Dharavi man with medical cover charged ₹1.44 lakh for treatment

Chock-a-block: A crowded street in Dharavi, which has reported over 1,300 cases of COVID-19 and recorded 56 deaths so far.

Chock-a-block: A crowded street in Dharavi, which has reported over 1,300 cases of COVID-19 and recorded 56 deaths so far.   | Photo Credit: Vijay Bate

At a time when the least amount of hospital exposure is recommended to avoid contracting COVID-19, a 41-year-old electrician from Dharavi with a lung infection, has spent three extra days at Mira Road’s Bhaktivedanta Hospital after he failed to clear the bill of ₹1.44 lakh.

Ansar Ahmed Khan’s case also trashes the State government’s claims of free treatment for all. Mr. Khan, who is covered under the State’s medical insurance scheme, Mahatma Jyotiba Phule Jan Arogya Yojana (MJPJAY), was denied free treatment under it.

In and out of hospital

Early this month, Mr. Khan complained of discomfort while breathing. The civic-run Sion hospital, which was closest to him, did not have beds, so his brother got him admitted to Temba Hospital in Mira Road, which is run by the local municipal corporation. “He was tested for COVID-19 and his reports returned negative. After that, the hospital asked us to shift him out as they were treating only COVID-19 patients,” said Mr. Khan’s brother Ashfaque, who then shifted him to a private hospital.

However, Mr. Khan was abruptly discharged as his condition deteriorated and he went into an acute respiratory distress syndrome. On May 7, he was admitted to Bhaktivedanta Hospital, where he was immediately admitted to the intensive care unit and put on non-invasive ventilator support.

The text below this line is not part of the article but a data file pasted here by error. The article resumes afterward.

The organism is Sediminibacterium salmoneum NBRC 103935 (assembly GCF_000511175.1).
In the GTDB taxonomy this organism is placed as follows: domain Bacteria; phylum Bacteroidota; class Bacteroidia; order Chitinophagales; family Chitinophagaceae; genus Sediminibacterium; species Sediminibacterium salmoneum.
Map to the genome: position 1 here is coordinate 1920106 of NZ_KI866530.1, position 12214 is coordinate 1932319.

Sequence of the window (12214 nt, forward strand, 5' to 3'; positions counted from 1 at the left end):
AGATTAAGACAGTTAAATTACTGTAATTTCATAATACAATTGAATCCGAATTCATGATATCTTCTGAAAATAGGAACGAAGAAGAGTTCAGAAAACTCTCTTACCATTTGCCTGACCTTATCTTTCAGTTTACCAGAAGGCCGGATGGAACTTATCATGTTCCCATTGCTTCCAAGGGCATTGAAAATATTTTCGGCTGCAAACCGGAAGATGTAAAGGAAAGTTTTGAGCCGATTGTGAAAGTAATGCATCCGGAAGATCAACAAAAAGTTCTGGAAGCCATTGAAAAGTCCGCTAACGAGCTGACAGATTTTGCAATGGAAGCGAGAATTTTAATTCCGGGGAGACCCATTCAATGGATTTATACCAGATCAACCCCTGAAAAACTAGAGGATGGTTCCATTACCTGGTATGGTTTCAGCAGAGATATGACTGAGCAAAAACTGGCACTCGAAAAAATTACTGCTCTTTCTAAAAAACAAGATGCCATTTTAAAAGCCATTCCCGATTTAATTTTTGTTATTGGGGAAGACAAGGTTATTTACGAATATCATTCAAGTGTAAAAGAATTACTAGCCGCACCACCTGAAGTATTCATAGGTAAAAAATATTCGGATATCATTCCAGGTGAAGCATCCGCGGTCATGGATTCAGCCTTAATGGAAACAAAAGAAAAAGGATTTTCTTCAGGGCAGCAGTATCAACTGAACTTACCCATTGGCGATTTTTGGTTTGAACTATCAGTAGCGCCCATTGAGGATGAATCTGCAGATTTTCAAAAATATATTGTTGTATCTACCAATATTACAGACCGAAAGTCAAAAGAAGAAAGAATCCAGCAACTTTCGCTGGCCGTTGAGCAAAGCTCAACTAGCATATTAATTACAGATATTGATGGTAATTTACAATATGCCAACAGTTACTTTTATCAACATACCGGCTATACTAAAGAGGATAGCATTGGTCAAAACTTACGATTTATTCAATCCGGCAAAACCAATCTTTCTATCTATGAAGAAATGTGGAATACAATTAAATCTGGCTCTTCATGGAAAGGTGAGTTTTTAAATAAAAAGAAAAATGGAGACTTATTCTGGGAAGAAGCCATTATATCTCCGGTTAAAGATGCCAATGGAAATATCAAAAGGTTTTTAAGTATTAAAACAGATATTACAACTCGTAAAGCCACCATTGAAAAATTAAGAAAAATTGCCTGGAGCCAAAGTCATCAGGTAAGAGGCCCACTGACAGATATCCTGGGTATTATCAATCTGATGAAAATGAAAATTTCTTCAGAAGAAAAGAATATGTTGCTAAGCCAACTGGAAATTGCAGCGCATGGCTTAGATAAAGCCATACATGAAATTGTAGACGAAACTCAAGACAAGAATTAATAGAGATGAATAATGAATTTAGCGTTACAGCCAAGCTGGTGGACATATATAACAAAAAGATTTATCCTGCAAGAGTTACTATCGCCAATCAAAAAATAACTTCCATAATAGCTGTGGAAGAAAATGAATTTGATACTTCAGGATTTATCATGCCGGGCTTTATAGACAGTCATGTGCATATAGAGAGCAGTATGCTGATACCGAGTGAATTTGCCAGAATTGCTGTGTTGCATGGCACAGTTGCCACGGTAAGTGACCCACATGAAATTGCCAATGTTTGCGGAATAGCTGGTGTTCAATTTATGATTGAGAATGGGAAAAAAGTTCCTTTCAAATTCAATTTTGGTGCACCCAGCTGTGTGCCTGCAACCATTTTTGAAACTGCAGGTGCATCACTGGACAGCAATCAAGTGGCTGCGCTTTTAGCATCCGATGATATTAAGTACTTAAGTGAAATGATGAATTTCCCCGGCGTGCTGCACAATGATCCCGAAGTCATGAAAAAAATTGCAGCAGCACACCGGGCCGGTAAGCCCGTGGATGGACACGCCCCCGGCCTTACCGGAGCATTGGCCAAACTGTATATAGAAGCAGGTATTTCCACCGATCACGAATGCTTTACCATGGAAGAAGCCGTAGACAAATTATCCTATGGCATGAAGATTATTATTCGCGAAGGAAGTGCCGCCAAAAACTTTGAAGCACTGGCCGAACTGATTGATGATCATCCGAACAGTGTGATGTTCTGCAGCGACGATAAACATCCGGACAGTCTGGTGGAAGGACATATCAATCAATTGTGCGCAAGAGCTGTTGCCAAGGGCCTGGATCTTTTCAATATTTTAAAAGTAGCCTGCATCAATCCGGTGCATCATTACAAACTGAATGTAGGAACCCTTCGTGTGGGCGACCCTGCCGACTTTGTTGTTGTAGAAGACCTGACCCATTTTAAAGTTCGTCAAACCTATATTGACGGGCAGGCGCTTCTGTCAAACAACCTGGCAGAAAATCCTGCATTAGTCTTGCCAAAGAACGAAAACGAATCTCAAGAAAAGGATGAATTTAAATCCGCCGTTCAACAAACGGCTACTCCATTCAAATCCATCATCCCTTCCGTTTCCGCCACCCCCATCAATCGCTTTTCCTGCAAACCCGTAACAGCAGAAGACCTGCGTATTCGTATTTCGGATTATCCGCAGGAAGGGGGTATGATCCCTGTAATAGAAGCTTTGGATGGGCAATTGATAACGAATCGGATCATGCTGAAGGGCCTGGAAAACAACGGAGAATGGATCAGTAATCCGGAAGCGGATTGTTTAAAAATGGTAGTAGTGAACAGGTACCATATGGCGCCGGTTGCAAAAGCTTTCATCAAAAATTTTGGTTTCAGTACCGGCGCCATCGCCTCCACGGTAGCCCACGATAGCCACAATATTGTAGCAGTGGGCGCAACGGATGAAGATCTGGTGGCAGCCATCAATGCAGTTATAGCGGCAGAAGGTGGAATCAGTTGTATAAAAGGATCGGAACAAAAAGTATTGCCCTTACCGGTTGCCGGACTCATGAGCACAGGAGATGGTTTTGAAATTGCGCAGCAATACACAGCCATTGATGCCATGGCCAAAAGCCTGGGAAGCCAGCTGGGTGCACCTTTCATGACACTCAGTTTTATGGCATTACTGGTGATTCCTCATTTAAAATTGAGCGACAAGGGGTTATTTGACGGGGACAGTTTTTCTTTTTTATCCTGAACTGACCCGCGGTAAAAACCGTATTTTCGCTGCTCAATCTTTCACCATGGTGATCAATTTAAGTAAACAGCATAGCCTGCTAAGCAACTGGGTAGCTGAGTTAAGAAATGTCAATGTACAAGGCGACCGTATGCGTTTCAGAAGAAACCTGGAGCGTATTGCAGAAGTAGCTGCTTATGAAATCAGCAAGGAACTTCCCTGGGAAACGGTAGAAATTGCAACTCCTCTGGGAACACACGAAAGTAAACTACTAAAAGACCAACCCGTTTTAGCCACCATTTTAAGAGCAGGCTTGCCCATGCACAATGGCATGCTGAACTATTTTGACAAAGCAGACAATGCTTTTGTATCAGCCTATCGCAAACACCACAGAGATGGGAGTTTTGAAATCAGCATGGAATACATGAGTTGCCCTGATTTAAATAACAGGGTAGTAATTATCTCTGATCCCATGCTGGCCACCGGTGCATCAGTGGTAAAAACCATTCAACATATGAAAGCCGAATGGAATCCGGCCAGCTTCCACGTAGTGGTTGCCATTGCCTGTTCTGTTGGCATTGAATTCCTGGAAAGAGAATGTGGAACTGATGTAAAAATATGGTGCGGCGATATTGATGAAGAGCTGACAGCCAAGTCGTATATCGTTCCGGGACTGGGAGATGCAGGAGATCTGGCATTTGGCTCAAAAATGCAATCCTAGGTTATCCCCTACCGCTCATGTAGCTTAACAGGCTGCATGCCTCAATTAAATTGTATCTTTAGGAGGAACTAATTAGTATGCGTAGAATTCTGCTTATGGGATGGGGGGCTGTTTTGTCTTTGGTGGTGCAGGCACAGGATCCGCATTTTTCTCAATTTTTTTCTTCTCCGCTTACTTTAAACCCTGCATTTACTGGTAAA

“Since we had an MJPJAY card, we showed all the documents at the time of admission. But the hospital desk told us that MJPJAY was shut due to COVID-19,” said Mr. Ashfaque. Over the next few days, he borrowed ₹80,000 from friends and relatives to pay the hospital. “The total bill had touched ₹1.44 lakh. On May 16, we were asked to clear the remaining ₹64,000 as my brother was fit for discharge,” said Mr. Ashfaque, who failed to arrange the money. His brother remains in hospital.

Mira Road-based activist Sadique Basha, who is helping the family raise money, said it is sad that the patient has not been treated under MJPJAY. “What is the point of such a scheme when patients don’t get the benefit even in an empanelled hospital?” he said.

MJPJAY offers a cover of ₹1.5 lakh per family per year for people in low-income groups. However, due to the ongoing pandemic, State Health Minister Rajesh Tope recently lifted the income barrier and announced that the scheme will cover everyone being treated in the 1,000 empanelled hospitals.

Dr. Ila Ghosh, manager of medical administration at Bhaktivedanta Hospital, said Mr. Khan’s treatment consisted of non-invasive ventilation through the bilevel positive airway pressure machine and oxygen support, which was not covered under MJPJAY packages. “MJPJAY covers only invasive ventilators,” she said.

‘Covered in scheme’

MJPJAY’s chief executive officer Dr. Sudhakar Shinde rubbished this claim. Dr. Shinde said, “The patient should have been covered as all such treatment packages are in the scheme.” He said the patient should have been covered under the package for “acute respiratory failure without ventilator with 10 days stay”.

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Printable version | Aug 12, 2020 12:10:29 PM |

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